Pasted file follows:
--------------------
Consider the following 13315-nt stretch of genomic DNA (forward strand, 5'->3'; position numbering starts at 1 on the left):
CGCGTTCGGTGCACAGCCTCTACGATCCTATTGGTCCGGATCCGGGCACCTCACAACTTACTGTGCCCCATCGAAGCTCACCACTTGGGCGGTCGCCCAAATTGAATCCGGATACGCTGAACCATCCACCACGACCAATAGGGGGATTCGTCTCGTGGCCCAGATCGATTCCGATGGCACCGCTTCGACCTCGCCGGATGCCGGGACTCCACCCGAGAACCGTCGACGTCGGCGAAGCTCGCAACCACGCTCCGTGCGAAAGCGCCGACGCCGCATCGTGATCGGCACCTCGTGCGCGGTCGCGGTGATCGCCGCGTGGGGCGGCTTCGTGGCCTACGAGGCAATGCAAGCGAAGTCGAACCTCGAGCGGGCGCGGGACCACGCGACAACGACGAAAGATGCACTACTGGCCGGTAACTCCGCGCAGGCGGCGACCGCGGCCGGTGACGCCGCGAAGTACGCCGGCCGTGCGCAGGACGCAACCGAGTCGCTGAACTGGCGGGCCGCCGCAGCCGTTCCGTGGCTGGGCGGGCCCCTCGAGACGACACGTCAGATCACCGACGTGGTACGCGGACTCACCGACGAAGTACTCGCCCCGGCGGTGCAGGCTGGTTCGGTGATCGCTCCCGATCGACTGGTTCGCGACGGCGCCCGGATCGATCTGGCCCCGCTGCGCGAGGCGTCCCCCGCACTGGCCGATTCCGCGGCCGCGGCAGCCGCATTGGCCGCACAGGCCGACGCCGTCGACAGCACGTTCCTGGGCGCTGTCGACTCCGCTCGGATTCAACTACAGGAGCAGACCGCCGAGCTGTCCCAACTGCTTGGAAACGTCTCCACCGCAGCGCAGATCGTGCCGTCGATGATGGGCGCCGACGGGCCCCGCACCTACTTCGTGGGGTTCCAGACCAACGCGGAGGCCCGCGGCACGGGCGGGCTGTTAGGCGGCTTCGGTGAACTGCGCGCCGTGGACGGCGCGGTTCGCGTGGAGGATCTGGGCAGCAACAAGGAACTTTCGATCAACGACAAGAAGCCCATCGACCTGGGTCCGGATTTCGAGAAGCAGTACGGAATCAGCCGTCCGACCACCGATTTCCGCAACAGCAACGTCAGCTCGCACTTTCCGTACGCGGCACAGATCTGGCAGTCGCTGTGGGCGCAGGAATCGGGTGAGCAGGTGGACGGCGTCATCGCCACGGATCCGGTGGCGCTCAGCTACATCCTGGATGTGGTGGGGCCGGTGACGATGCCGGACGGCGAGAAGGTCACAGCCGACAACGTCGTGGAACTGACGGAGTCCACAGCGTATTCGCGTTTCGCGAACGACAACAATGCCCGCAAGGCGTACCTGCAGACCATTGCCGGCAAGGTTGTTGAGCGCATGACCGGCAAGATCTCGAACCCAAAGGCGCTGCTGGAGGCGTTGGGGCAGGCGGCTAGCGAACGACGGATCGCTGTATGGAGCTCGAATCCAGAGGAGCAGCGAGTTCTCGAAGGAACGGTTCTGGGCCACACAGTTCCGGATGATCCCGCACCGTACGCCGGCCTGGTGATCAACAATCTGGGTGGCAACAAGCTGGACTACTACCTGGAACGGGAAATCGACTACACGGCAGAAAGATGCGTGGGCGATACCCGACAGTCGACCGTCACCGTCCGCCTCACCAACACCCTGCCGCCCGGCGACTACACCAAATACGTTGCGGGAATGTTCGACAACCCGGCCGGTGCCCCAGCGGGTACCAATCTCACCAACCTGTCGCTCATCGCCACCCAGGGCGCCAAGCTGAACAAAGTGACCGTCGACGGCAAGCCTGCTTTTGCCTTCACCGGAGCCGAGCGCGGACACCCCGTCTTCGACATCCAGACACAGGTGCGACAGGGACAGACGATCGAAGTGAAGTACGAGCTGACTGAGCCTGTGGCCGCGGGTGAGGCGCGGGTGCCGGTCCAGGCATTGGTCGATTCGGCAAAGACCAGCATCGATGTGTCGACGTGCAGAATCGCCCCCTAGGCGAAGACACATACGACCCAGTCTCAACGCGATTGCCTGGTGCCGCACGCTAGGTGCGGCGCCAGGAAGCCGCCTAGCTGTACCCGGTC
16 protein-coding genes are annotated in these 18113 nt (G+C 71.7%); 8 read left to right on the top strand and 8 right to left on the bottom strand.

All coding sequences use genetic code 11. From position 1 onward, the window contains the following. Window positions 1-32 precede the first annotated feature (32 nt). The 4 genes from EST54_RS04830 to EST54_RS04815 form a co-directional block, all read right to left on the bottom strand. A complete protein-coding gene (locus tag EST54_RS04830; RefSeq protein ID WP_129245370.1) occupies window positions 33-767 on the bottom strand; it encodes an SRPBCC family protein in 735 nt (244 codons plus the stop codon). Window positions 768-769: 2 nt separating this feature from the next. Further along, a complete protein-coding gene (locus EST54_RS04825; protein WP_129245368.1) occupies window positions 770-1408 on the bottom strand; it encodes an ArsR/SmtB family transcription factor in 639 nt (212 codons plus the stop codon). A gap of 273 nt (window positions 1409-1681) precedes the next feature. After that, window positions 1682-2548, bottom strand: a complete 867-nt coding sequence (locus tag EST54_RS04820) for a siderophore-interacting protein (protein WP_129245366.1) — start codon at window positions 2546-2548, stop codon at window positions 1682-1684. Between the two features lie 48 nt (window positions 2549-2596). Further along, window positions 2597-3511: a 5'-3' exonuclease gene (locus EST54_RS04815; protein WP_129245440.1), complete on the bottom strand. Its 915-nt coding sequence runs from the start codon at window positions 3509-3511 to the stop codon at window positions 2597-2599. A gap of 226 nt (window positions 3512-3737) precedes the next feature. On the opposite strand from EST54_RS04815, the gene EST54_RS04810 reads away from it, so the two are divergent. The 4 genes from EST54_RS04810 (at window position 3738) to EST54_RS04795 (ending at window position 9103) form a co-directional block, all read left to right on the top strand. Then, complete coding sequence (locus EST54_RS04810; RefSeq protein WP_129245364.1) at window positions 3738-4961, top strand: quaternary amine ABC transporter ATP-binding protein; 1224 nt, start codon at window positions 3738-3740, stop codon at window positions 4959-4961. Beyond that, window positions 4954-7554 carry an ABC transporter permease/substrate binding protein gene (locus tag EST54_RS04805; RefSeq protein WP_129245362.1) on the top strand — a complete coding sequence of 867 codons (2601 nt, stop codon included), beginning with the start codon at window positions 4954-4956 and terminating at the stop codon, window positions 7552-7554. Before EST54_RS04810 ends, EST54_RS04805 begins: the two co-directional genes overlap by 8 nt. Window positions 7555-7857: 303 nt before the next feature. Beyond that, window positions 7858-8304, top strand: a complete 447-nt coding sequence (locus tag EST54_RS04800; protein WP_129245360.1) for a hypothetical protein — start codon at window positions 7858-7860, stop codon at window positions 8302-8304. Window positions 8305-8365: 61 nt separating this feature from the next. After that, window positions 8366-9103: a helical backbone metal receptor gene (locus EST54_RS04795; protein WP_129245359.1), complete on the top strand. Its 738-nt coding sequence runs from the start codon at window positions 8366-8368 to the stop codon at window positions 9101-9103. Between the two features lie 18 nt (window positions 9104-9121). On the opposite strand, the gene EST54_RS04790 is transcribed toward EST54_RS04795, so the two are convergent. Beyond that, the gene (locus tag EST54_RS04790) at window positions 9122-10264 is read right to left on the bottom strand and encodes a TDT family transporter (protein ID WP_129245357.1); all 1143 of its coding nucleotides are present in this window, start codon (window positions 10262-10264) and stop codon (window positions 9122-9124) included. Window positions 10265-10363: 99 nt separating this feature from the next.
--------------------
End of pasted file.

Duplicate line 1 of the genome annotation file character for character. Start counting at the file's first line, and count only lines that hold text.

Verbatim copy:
Consider the following 13315-nt stretch of genomic DNA (forward strand, 5'->3'; position numbering starts at 1 on the left):